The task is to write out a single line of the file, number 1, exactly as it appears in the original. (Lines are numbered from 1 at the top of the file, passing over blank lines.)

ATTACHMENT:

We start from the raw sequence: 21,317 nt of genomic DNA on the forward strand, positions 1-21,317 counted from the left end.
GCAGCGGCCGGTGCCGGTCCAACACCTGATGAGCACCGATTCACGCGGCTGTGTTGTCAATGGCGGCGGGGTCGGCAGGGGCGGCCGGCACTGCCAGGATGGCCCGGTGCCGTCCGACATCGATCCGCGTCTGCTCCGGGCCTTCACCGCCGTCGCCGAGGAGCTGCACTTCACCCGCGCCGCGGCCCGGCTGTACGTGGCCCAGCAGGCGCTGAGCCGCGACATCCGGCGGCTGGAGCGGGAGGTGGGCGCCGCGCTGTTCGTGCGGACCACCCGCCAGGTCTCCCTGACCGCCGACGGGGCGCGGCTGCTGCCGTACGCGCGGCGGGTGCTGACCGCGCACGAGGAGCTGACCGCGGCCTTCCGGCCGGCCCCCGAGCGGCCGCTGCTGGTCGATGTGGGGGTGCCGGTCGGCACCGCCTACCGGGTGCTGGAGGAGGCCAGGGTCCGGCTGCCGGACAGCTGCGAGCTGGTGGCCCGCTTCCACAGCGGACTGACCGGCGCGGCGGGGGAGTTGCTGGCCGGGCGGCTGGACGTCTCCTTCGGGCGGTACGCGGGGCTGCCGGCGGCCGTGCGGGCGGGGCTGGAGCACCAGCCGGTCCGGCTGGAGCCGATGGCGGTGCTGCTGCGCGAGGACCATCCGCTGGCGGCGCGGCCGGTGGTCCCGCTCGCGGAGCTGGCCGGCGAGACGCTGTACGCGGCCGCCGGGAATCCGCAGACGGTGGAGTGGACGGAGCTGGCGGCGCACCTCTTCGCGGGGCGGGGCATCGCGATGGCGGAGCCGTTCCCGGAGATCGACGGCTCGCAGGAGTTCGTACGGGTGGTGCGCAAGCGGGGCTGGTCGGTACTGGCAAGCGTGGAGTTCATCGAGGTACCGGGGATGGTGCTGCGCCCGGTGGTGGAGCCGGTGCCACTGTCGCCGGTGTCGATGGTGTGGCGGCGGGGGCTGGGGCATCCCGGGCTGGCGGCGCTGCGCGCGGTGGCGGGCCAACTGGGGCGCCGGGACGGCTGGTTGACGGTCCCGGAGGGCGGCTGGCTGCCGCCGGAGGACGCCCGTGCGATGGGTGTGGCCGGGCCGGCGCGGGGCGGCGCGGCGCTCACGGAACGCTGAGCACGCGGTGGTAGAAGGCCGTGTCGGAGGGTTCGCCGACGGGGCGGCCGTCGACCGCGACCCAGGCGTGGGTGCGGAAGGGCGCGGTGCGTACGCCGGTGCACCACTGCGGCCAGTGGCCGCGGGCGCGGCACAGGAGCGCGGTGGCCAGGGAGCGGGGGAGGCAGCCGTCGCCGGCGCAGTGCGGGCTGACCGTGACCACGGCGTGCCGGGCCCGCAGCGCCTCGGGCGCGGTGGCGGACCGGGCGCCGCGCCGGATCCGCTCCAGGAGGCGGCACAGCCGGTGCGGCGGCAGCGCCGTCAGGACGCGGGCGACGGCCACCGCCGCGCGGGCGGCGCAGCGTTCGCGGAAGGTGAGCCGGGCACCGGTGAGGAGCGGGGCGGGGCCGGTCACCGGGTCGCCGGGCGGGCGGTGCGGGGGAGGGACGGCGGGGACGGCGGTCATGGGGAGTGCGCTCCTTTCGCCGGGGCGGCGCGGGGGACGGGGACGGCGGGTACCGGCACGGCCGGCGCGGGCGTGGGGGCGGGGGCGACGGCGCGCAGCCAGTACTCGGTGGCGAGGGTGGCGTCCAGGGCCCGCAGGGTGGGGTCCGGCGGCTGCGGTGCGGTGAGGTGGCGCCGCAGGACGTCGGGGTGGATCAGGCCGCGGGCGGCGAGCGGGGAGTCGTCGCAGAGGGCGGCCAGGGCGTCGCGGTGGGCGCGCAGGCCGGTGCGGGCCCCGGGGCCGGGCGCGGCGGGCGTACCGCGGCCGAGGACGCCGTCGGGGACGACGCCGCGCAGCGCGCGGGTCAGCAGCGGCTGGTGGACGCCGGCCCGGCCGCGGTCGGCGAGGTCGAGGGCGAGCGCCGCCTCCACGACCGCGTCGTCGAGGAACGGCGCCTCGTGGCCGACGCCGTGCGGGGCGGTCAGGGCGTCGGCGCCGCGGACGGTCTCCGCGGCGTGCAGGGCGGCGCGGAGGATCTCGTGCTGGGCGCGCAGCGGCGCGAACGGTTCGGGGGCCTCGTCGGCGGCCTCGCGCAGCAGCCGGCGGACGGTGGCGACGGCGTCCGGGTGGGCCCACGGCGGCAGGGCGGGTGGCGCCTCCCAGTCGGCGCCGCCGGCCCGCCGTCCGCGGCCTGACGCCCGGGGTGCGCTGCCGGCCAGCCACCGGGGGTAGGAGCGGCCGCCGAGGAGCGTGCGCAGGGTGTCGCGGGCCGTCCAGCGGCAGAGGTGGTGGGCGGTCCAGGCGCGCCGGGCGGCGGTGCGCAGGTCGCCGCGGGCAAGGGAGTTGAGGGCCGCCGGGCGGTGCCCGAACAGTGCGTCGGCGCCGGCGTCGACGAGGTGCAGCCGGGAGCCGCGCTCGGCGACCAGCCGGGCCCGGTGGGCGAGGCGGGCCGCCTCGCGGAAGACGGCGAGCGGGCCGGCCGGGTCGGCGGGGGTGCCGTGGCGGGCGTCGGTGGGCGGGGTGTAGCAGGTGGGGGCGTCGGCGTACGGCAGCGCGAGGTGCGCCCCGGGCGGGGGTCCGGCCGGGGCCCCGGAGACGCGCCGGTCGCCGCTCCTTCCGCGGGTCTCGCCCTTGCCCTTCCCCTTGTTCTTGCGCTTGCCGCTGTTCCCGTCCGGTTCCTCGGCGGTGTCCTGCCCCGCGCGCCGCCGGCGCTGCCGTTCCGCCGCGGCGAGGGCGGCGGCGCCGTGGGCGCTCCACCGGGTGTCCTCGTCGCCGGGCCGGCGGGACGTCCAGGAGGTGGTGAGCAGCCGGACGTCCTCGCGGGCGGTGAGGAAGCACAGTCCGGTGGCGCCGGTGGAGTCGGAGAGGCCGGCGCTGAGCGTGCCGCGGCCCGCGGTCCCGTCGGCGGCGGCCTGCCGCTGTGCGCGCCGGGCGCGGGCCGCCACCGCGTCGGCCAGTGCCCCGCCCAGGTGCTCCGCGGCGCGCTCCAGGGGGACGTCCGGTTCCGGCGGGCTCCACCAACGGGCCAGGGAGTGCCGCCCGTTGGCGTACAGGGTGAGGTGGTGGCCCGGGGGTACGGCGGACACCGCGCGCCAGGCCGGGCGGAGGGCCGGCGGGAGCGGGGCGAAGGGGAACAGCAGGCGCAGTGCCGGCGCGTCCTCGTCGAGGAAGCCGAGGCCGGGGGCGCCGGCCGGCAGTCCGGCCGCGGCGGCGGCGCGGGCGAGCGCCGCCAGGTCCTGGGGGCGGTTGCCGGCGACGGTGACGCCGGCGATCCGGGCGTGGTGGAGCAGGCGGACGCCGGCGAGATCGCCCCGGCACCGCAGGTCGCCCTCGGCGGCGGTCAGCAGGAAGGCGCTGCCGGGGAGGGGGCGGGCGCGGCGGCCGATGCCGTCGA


We start from the raw sequence: 21,317 nt of genomic DNA on the forward strand, positions 1-21,317 counted from the left end.